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Alcohol consumption and the risk of hypertension in women and men.
Hypertension 2008; 51(4):1080-7H

Abstract

Heavy alcohol intake increases the risk of hypertension, but the relationship between light-to-moderate alcohol consumption and incident hypertension remains controversial. We prospectively followed 28 848 women from the Women's Health Study and 13 455 men from the Physicians' Health Study free of baseline hypertension, cardiovascular disease, and cancer. Self-reported lifestyle and clinical risk factors were collected. In women, total alcohol intake was summed from liquor, red wine, white wine, and beer; men reported total alcohol intake from a single combined question. During 10.9 and 21.8 years of follow-up, 8680 women and 6012 men developed hypertension (defined as new physician diagnosis, antihypertensive treatment, reported systolic blood pressure >or=140 mm Hg, or diastolic blood pressure >or=90 mm Hg). In women, we found a J-shaped association between alcohol intake and hypertension in age- and lifestyle-adjusted models. Adding potential intermediates (body mass index, diabetes, and high cholesterol) attenuated the benefits of alcohol in the light-to-moderate range and strengthened the adverse effects of heavy alcohol intake. Beverage-specific relative risks paralleled those for total alcohol intake. In men, alcohol intake was positively and significantly associated with the risk of hypertension and persisted after multivariate adjustment. Models stratified by baseline systolic blood pressure (<120 versus >or=120 mm Hg) or diastolic blood pressure (<75 versus >or=75 mm Hg) did not alter the relative risks in women and men. In conclusion, light-to-moderate alcohol consumption decreased hypertension risk in women and increased risk in men. The threshold above which alcohol became deleterious for hypertension risk emerged at >or=4 drinks per day in women versus a moderate level of >or=1 drink per day in men.

Authors+Show Affiliations

Division of Preventive Medicine, Brigham and Women's Hospital, Boston MA 02215-1204, USA. hsesso@hsph.harvard.eduNo affiliation info availableNo affiliation info availableNo affiliation info availableNo affiliation info available

Pub Type(s)

Clinical Trial
Journal Article
Research Support, N.I.H., Extramural

Language

eng

PubMed ID

18259032

Citation

Sesso, Howard D., et al. "Alcohol Consumption and the Risk of Hypertension in Women and Men." Hypertension (Dallas, Tex. : 1979), vol. 51, no. 4, 2008, pp. 1080-7.
Sesso HD, Cook NR, Buring JE, et al. Alcohol consumption and the risk of hypertension in women and men. Hypertension. 2008;51(4):1080-7.
Sesso, H. D., Cook, N. R., Buring, J. E., Manson, J. E., & Gaziano, J. M. (2008). Alcohol consumption and the risk of hypertension in women and men. Hypertension (Dallas, Tex. : 1979), 51(4), pp. 1080-7. doi:10.1161/HYPERTENSIONAHA.107.104968.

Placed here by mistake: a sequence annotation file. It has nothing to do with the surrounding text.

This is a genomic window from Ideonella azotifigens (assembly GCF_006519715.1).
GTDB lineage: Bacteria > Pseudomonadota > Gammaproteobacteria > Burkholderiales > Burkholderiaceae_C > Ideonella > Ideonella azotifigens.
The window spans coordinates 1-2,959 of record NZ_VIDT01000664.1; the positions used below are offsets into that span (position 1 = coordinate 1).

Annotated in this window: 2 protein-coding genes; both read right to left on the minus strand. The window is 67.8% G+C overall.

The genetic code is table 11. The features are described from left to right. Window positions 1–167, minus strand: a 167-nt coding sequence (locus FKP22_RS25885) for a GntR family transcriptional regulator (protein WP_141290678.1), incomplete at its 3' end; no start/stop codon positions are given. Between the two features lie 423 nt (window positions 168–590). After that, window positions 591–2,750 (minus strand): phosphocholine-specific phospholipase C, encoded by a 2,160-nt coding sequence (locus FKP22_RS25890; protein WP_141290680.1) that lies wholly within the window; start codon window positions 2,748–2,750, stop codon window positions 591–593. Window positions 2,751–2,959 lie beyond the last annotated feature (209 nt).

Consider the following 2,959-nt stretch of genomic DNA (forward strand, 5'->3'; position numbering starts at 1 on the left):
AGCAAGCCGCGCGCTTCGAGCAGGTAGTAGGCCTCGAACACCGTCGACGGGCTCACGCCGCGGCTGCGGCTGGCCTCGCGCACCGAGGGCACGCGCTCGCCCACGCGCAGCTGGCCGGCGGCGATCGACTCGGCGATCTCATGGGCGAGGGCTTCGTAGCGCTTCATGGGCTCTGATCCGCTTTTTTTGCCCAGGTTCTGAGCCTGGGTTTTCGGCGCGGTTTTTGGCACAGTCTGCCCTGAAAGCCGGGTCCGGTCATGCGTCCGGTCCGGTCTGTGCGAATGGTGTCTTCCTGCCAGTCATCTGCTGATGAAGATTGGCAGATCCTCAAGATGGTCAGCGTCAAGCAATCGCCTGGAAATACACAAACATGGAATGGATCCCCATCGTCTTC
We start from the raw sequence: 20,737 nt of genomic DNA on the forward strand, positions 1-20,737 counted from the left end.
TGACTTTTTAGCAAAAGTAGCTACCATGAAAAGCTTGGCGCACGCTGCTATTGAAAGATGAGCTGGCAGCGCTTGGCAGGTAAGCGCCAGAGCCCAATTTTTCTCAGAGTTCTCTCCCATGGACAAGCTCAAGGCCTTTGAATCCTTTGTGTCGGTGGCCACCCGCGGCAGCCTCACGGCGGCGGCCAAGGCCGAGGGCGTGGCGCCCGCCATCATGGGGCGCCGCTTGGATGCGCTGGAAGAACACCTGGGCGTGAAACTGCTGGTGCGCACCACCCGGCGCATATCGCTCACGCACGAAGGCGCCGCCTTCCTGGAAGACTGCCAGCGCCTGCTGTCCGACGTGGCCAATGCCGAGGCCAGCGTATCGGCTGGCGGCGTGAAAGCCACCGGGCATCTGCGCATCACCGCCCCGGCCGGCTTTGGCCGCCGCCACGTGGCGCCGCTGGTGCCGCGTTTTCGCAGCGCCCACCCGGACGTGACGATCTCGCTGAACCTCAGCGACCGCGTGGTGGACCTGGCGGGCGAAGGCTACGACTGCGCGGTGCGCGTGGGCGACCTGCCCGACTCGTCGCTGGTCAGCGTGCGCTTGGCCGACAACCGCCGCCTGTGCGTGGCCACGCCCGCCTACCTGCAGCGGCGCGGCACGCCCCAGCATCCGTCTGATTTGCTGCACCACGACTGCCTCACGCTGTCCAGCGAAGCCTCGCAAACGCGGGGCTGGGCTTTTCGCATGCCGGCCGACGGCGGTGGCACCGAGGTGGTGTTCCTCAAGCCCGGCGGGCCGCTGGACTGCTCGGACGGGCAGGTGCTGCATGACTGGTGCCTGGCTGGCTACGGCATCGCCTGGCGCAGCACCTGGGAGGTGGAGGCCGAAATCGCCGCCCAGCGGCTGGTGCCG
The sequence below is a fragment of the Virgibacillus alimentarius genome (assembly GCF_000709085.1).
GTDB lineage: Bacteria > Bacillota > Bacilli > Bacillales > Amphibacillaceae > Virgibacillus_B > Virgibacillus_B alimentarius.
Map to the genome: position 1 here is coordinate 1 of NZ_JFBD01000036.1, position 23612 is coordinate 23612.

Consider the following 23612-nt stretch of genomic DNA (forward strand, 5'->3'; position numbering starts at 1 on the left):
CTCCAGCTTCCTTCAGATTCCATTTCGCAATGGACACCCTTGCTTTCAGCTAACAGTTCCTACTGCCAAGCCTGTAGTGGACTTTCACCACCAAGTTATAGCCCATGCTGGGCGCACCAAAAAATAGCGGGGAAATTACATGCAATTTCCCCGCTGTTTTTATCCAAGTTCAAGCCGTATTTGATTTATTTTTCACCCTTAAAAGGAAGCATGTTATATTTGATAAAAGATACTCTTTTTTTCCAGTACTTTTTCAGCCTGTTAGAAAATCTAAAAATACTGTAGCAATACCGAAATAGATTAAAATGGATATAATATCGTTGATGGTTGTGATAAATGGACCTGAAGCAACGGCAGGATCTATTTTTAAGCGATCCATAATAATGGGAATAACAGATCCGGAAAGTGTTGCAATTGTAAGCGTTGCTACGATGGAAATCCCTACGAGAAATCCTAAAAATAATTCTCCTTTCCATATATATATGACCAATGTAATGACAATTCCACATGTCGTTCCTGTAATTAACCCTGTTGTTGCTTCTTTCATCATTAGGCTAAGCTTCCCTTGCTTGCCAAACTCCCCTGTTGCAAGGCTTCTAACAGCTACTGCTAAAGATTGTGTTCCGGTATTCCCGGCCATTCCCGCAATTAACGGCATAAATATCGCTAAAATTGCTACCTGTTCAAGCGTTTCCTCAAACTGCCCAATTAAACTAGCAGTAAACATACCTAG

Sesso HD, et al. Alcohol Consumption and the Risk of Hypertension in Women and Men. Hypertension. 2008;51(4):1080-7. PubMed PMID: 18259032.
* Article titles in AMA citation format should be in sentence-case
TY - JOUR T1 - Alcohol consumption and the risk of hypertension in women and men. AU - Sesso,Howard D, AU - Cook,Nancy R, AU - Buring,Julie E, AU - Manson,JoAnn E, AU - Gaziano,J Michael, Y1 - 2008/02/07/ PY - 2008/2/9/pubmed PY - 2008/4/17/medline PY - 2008/2/9/entrez SP - 1080 EP - 7 JF - Hypertension (Dallas, Tex. : 1979) JO - Hypertension VL - 51 IS - 4 N2 - Heavy alcohol intake increases the risk of hypertension, but the relationship between light-to-moderate alcohol consumption and incident hypertension remains controversial. We prospectively followed 28 848 women from the Women's Health Study and 13 455 men from the Physicians' Health Study free of baseline hypertension, cardiovascular disease, and cancer. Self-reported lifestyle and clinical risk factors were collected. In women, total alcohol intake was summed from liquor, red wine, white wine, and beer; men reported total alcohol intake from a single combined question. During 10.9 and 21.8 years of follow-up, 8680 women and 6012 men developed hypertension (defined as new physician diagnosis, antihypertensive treatment, reported systolic blood pressure >or=140 mm Hg, or diastolic blood pressure >or=90 mm Hg). In women, we found a J-shaped association between alcohol intake and hypertension in age- and lifestyle-adjusted models. Adding potential intermediates (body mass index, diabetes, and high cholesterol) attenuated the benefits of alcohol in the light-to-moderate range and strengthened the adverse effects of heavy alcohol intake. Beverage-specific relative risks paralleled those for total alcohol intake. In men, alcohol intake was positively and significantly associated with the risk of hypertension and persisted after multivariate adjustment. Models stratified by baseline systolic blood pressure (<120 versus >or=120 mm Hg) or diastolic blood pressure (<75 versus >or=75 mm Hg) did not alter the relative risks in women and men. In conclusion, light-to-moderate alcohol consumption decreased hypertension risk in women and increased risk in men. The threshold above which alcohol became deleterious for hypertension risk emerged at >or=4 drinks per day in women versus a moderate level of >or=1 drink per day in men. SN - 1524-4563 UR - https://www.unboundmedicine.com/medline/citation/18259032/Alcohol_consumption_and_the_risk_of_hypertension_in_women_and_men_ L2 - http://www.ahajournals.org/doi/full/10.1161/HYPERTENSIONAHA.107.104968?url_ver=Z39.88-2003&amp;rfr_id=ori:rid:crossref.org&amp;rfr_dat=cr_pub=pubmed DB - PRIME DP - Unbound Medicine ER -